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June 24, 2015
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September 9, 2010
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October 22, 1985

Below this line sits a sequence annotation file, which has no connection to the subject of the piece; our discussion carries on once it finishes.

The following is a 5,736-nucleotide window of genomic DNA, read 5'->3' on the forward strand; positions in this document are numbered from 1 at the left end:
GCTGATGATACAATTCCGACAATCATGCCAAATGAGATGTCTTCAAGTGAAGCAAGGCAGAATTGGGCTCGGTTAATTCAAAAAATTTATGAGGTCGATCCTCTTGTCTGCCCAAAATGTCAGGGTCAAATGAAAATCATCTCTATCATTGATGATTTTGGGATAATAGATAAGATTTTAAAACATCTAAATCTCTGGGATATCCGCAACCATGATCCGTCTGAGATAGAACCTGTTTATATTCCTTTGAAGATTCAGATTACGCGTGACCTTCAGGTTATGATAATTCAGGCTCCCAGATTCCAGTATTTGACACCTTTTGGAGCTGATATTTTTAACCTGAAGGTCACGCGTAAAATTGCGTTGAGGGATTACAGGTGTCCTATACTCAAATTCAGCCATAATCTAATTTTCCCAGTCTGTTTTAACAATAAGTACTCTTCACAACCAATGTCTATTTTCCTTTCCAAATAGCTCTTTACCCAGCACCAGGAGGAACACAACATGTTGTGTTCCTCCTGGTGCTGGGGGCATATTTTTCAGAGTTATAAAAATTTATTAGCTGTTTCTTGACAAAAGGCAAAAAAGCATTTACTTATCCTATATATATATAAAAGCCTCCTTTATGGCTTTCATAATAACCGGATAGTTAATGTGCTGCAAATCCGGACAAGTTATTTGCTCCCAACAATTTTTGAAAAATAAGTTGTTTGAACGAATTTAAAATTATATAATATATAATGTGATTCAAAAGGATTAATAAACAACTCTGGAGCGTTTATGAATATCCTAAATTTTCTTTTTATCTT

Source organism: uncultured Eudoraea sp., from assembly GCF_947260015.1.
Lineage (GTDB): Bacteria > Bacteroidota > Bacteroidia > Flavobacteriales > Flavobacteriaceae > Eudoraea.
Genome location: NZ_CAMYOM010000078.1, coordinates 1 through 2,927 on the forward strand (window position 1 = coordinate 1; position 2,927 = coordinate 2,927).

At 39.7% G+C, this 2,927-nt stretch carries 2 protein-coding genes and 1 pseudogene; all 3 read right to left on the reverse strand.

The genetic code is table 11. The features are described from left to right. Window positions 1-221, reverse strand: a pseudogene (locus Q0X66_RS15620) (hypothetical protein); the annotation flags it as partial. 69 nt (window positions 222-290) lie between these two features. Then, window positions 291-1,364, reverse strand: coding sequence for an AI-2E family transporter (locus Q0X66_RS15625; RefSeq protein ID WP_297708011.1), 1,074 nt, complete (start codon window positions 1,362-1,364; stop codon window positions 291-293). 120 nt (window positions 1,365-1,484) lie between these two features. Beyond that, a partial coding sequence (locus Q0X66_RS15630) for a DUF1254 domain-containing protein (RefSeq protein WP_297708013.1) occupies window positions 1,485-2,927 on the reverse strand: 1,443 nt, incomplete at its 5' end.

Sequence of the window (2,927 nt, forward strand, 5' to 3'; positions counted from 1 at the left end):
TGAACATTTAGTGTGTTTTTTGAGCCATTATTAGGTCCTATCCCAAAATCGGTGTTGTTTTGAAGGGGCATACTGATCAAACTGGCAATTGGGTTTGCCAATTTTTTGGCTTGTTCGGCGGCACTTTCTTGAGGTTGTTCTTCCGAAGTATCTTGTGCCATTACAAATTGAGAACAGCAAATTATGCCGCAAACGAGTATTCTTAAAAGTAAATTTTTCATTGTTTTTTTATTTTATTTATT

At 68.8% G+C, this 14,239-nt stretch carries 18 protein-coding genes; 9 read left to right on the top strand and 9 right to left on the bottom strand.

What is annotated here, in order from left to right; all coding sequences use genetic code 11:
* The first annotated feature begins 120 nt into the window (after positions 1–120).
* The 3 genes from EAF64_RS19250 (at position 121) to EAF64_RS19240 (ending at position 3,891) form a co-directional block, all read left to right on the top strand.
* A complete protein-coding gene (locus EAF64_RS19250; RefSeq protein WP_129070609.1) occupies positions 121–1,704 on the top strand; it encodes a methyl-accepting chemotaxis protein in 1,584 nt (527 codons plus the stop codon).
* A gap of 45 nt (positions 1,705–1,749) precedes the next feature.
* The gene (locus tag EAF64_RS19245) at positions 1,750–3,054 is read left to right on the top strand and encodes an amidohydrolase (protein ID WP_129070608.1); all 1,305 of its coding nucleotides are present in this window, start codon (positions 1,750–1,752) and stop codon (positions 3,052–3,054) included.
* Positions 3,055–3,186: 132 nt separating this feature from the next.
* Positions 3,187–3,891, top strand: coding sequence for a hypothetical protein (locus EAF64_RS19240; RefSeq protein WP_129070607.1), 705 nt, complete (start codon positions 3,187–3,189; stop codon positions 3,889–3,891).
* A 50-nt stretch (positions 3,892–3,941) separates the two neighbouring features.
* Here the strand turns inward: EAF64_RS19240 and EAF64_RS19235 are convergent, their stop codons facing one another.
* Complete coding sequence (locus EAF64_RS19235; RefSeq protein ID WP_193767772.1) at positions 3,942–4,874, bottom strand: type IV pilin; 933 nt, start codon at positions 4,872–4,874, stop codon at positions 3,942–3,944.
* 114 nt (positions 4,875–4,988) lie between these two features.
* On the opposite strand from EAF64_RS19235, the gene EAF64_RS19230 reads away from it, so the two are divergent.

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APPROVED FOR RELEASE^ DATE: 07-22-2010 I up seem st Copy 616 q Spain-US: Security Talks Madagascar-U8: Visit of President Ratsiraka Bulgaria: Ministerial Changes Japan: Advance in Semiconductor Technology Spacial Analyses International: Terrorist Attacks on Business Targets qw 90 SPAIN-US: Security Talks The Spanish probably hope that the security talks beginning tomorrow in Madrid will lead to progress toward reductions in US Prime Minister Gonzalez's government is playing down the significance of the opening round. The Spanish media, however, are portraying the talks as the bficinnina of negotiations to reduce the US military presence in Spain. The three-day meeting will be largely organizational and is to end with an agreement on the outlines of studies both sides will undertake on security-related topics. Both sides have agreed to a joint statement at the conclusion of this round of the talks rather than a press Comment: Spain and the US agreed to talks during President Reagan's visit to Spain in May. The two-stage talks will begin with a general discussion of Spain's contribution to Western defense and, at an unspecified date, will lead to talks on the possible reduction of US military forces in Spain. The Spanish had hoped to move quickly to stage two for an agreement on reductions in the unpopular US presence hoping this would boast public support for membership in NATO. Even though they seem to have backed off in the face of strong US reluctance to discuss force levels until the issue of Spain's membership in NATO is resolved, force reductions remain a goal of Gonzalez Gonzalez is still on record for holding a referendum on Spain's membership In NATO by next April. If he decides to go ahead, he will be likely to push hard for an early discussion of the US presence. that the talks should not fail or cause open differences with the US. Such concerns were probably a factor in Spain's decision to forgo a press conference after this round. 40 TopSfttst- Age 48 ... Head of Government, Chief of State, and President of the Supreme Revolutionary Council since 1975 ... makes all important decisions . . . seeks recognition as a Third World leader ... has indulged in anti-US rhetoric studied at French Naval Officers School and served as an officer in French Navy before Madagascar's independence in 1960. President Ratsiraka, who meets with Vice President Bush on Friday, probably hopes his first trip to the US since assuming power 10 years ago will further his efforts to secure increased Madagascar's socialist government, which espouses nonalignment, maintains close ties to radical Third World states, the USSR and its allies, and North Korea. The Soviets provide Madagascar with almost all its military equipment and training, and they further enhance their influence with the regime by supplying Soviet-piloted military aircraft to transoort food and commodities to the country's outlying regions. With Madagascar's economy stagnating and Moscow and P'yongyang evidently unwilling to provide sufficient economic assistance. Ratsiraka has begun to turn to the West. In addition to dismantling the signals intelligence network, Ratsiraka has underscored his intent to improve relations with the West by permitting a French warship to call at a Malagasy naval base and by passing modest economic liberalization measures. Earlier this month he visited France, as well as China. North Korea, and the USSR, in a largely unsuccessful bid for aid. Comment: Ratsiraka is frustrated with the limited Western response so far but is gambling that improved relations with the West eventually will bring him the economic assistance he requires without costing him support among the leftist groups that have backed him. Ratsiraka probably will remain cautious in dealing with the West, however, fearing that the Soviets may try to preserve their influence by stirring up opposition in the Malagasy military or by withdrawing their transportation assistance. Top Seeret- i s Iraqi Republican Guard battled with Shia dissidents Shia dissidents clashed with Iraqi security forces Iraq Saudi Arabia ragi security forces were involved in a daylong shootout last week with suspected members of the Dawa Party-the principal Shia opposition group In Iraq-in two communities near Baghdad. A brigade of the elite Republican Guard fought as many as 100 armed dissidents near Ba'qubah; police killed three other Dawal uspects in a second engagement on the same day. Comment: The Dawa Party has been fairly inactive inside Iraq since security forces penetrated its clandestine network and arrested hundreds of its members two years ago. Iraqi Shia exiles from Iran probably staged last week's incidents, which may have been timed to coincide with the anniversary of the founding of the Supreme Assembly of the Islamic Revolution in Iraq, an opposition front that Top 6 t 22 October 1985 10 counterpart Ba 7 akov suffered the same fate. Soviet criticism this year of Bulgarian economic inefficiency and corruption. During their discussions with Gorbachev, the Bulgarians probably will cite the shakeup as evidence of their attempts to improve economic management. Bonev's departure as chairman of the State Planning Committee came only three days after his Soviet on Energy Problems. Other changes may be in the works. The Bulgarian State Council decreed four changes in the Cabinet last Friday, three days before General Secretary Gorbachev's arrival in Sofia for the current meeting of the Warsaw Pact Political Consultative Committee and a two-day working visit. All involved the economy. Ivan Iliev, an aide to party leader Zhivkov, replaced Stanish Bonev as chairman of the State Planning Committee and as deputy prime minister, posts he previously held in the mid-1970s. Reflecting growing concern about the economy, First Deputy Prime Minister Chudomir Aleksandrov, 49, a fast-rising Zhivkov protege with a reputation as an effective administrator and a close friend of the Soviet Ambassador, was named to head anew party-state Committee other major semiconductor firms. Japanese researchers have fabricated a complex opto-electronic circuit with new equipment that for the first time combines crystal- growth and doping technologies in a single tool. The work was done at a government-sponsored laboratory staffed by Fujitsu, Hitachi, and military applications Comment: The new equipment could be important to a variety of military systems that contain electronic circuits. The equipment should allow semiconductor firms to manufacture higher quality devices-typically sought by defense industry manufacturers-and to achieve higher yields. The Japanese, adept at reducing process costs, are now in a good position to lead in the development and exploitation of the new equipment. The role of major semiconductor firms in the research program may speed that commercialization. Nevertheless, high manufacturing costs probably will limit early use to - About 30,000 British miners split from National Union of Miners Sunday ... hoping to attract Scargill opponents, will call for recognition by Trades Union Congress.. . Tories exploiting rift by offering group separate government contracts. 40 East Asia - Slightly warmer communique marked end of seventh round of Sino-Sovlet talks ... no progress apparent thus far on China's demands regarding the "three obstacles" ... next round scheduled for April - Philippine police yesterday killed two demonstrators, wounded about 30 during antigovernment rally near US Embassy in Manila ... second violent clash between police, protesters in past month - Gestures to open markets announced by South Korea ... resurrect plan withdrawn in September after domestic opposition ... frees imports of alfalfa, auto parts, but Seoul still balking at - Zambian police last Friday broke up demonstration by taxi drivers on strike over major currency devaluation, doubling of petroleum prices ... mild grumbling in military's enlisted ranks ... regime still international - USSR backing Algerian resolution allowing Director General to fire all US citizens from UNESCO Secretariat, exclude them from future recruitment ... resolution may not pass. but US ores e almost certainly will decline through attrition a International Terrorist Attacks Against Business Targets a Figures for 1985 are a preliminary assessment of January- June incidents only. 40 Special Analysis INTERNATIONAL: Terrorist Attacks on Business Targets righter security at most US Embassies and other government Installations is making US business people and facilities more inviting targets. Attacks by political terrorists on business targets-most of them American -in the first half of 1985 were 35 percent above the same period in 1984. Business targets now account for about one-fourth of Attacks have been reported in many parts of the world, but most attacks on US firms have occurred in Latin America, where bombings of banking and other business facilities have been the favored tactic. Between January and July of this year there were five major bombings of US business concerns in Chile. three in Colombia, and two in Bolivia. Kidnaping also remains a major threat, especially in Colombia, where leftwing guerrillas have been holding an American In Western Europe, Spain has been the scene of six bombings of US business facilities this year, mostly the work of Basque separatists. Since last winter, however, leftwing terrorists in Western Europe have been targeting US and other corporations with links to NATO No incidents involving US firms have been reported in the Middle East so far this year, but the largely unprotected US commercial presence in Saudi Arabia and other states on the Persian Gulf remains vulnerable to radical Palestinians and Shia extremists. well as the US Embassy in Kuwait. The trend of the past few years probably will continue. US commercial interests not only are likely to remain soft targets, but they will often be seen as symbols of "Imperialism" and lucrative sources of extortion payments. t least $350 million was paid in ransom to terrorists between 1973 and 1983, but many payments go unreported and the actual figure probably is several times higher The costs to business are not limited to direct payments. multinational corporations spend more than $2 billion a year to protect their assets from political violence. Kidnaping and ransom insurance oremiums alone are estimated at some $80 million annually. Terrorism also has an adverse effect on productivity. Companies. particularly those in high-technology fields, are often reluctant to send advanced equipment or key. people to threatened areas. Many companies have chosen to ship equipment out for repairs rather than risk brinaina in US technicians; thereby increasing downtime and In summary, the US loses jobs, foreign exchange, and constructive links to friendly countries when businesses have difficulty operating 40 TopSeeret r